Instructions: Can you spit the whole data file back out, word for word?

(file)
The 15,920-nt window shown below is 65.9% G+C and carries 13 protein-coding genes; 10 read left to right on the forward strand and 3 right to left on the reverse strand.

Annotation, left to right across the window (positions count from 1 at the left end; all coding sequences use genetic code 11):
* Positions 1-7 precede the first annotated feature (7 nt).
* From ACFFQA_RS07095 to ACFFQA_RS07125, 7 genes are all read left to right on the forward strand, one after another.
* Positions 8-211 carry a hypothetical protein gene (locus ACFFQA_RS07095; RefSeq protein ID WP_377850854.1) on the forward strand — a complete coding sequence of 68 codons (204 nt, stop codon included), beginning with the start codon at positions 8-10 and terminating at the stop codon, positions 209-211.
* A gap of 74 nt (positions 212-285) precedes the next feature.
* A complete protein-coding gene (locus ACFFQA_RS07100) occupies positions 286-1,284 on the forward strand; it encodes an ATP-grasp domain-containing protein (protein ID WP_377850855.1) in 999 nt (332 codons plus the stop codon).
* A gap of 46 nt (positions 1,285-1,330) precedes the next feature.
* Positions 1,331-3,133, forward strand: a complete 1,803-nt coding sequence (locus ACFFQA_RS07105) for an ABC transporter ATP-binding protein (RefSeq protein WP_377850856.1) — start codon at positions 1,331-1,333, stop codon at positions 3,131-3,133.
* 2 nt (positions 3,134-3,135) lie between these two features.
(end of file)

The 15,920-nt window shown below is 65.9% G+C and carries 13 protein-coding genes; 10 read left to right on the forward strand and 3 right to left on the reverse strand.

Annotation, left to right across the window (positions count from 1 at the left end; all coding sequences use genetic code 11):
* Positions 1-7 precede the first annotated feature (7 nt).
* From ACFFQA_RS07095 to ACFFQA_RS07125, 7 genes are all read left to right on the forward strand, one after another.
* Positions 8-211 carry a hypothetical protein gene (locus ACFFQA_RS07095; RefSeq protein ID WP_377850854.1) on the forward strand — a complete coding sequence of 68 codons (204 nt, stop codon included), beginning with the start codon at positions 8-10 and terminating at the stop codon, positions 209-211.
* A gap of 74 nt (positions 212-285) precedes the next feature.
* A complete protein-coding gene (locus ACFFQA_RS07100) occupies positions 286-1,284 on the forward strand; it encodes an ATP-grasp domain-containing protein (protein ID WP_377850855.1) in 999 nt (332 codons plus the stop codon).
* A gap of 46 nt (positions 1,285-1,330) precedes the next feature.
* Positions 1,331-3,133, forward strand: a complete 1,803-nt coding sequence (locus ACFFQA_RS07105) for an ABC transporter ATP-binding protein (RefSeq protein WP_377850856.1) — start codon at positions 1,331-1,333, stop codon at positions 3,131-3,133.
* 2 nt (positions 3,134-3,135) lie between these two features.